July 7, 2015

Shopping For Car Stereos

Attentive readers will recall that the display on our car stereo has been going for a while. Inattentive readers may wish to refresh their memories.

Since October, and that ill-fated dalliance with a cheap car stereo, we’ve been bumbling along with the Kenwood, but the display is now utterly, utterly dead. So the other weekend, while the small boy was out with his grandad, we went to the only place where once can really browse car stereos – Halfords. The staff were, as you would of course expect, a small handful of overworked teenagers who wish that all these annoying customers would just go away and leave them alone. I don’t blame the kids, of course. There’s a complex network of events that got us where we are, but that’s beyond the scope of this blog post.

I’d already prepared my requirements. Essential features:

  • Bluetooth, for Karen
  • Front USB port or SD card slot, for me

Nice to have:

  • CD player
  • Compatibility with steering wheel controls

I quickly located the best deal on the wall, an Alpine CDE-173BT for £50, which was impressive because it’s more than £100 anywhere else. It had everything on both my essential and nice-to-have lists. Since there was no dedicated car audio dude available, and you can’t just grab a boxed car stereo off the shelves, I had to join the main checkout queue and wait for 5 minutes to get to the front.

When my turn came, it turned out that they were out of stock. They asked if I’d like them to see if it’s in stock at another store nearby? Yes please, I said. Another few minutes wait. Nope, it’s out of stock everywhere, what a great deal it is. But I’d be able to get it online, they said. At the same price, I asked? Yes, they said. I whipped out my phone and checked. Nope. Karen and I regrouped to discuss strategy.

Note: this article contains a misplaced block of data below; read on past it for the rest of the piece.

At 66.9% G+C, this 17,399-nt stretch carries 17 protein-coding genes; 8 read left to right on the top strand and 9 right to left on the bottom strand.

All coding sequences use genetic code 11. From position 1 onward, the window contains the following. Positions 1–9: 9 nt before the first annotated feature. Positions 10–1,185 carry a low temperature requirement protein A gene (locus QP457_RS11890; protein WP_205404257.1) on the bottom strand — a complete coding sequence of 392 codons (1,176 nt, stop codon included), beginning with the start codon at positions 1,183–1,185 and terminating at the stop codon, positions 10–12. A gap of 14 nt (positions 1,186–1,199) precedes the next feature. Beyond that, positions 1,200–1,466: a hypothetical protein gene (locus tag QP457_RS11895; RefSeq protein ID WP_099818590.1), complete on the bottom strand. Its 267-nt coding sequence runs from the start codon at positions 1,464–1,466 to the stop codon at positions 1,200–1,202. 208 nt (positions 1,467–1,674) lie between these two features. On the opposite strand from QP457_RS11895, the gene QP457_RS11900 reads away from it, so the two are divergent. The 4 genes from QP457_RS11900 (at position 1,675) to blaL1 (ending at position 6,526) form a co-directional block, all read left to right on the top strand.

Look, I said, I had a ballpark budget of £100 anyway. Just because the half-price deal wasn’t a goer, doesn’t mean we should bail. I went back to the wall and settled on a Pioneer DEH-4700BT. Again, it fulfilled all requirements, but wasn’t on sale, so would be £100. Back to the checkout. Waity waity wait. I asked for the adapter to connect it up to the car steering wheel, and there was a wait for that too. Eventually, eventually, we left the shop with the car stereo, and the steering wheel harness adapter, and I could go home and install it.

Installation wasn’t seamless. For one thing, it seems that the unit that Halfords had sold me had actually been bought and returned by someone else already. The anchoring pins on the mounting cage weren’t perfectly straight, and the removal hooks were also looking distinctly second-hand (which is actually a bit of an annoyance, because those things rely on being perfectly straight to work efficiently). Furthermore, the steering wheel adapter isn’t complete either! I need to buy an adapter to adapt the steering wheel adapter to the car stereo. If you’re confused by all this, don’t worry, it’s taken me a fair while to wrap my head around it too.

There’s actually also another small issue with the car stereo itself, but I want to put that in a separate blog post. Put the “Pioneer, really?” over there, and keep the “Halfords, really?” over here.

In conclusion, my Halfords shopping experience was predictably dire. The incomplete steering wheel adapter, the not-completely-new unit, the long wait – add on this issue with the car stereo, which I’ll describe in another blog post, and I’m almost, but not quite, on the cusp of wanting to take the whole thing back to the shop. But that would just mean spending even more time in Halfords. I’d rather cut my losses. Instead, I shall give advice to the unwary:

  1. If you’re looking to buy a car stereo, do not be tempted to think that Halfords, with its physical store and actual human people, will offer a better customer service than Amazon. Once upon a time, there was probably a guy there who could listen to your requirements and help you buy the right device for you. He was fired a long time ago. Nowadays, you’re on your own.
  2. If you’re looking to buy a car stereo, and play music from a USB stick, do not buy a Pioneer. This will be explained in another blog post.

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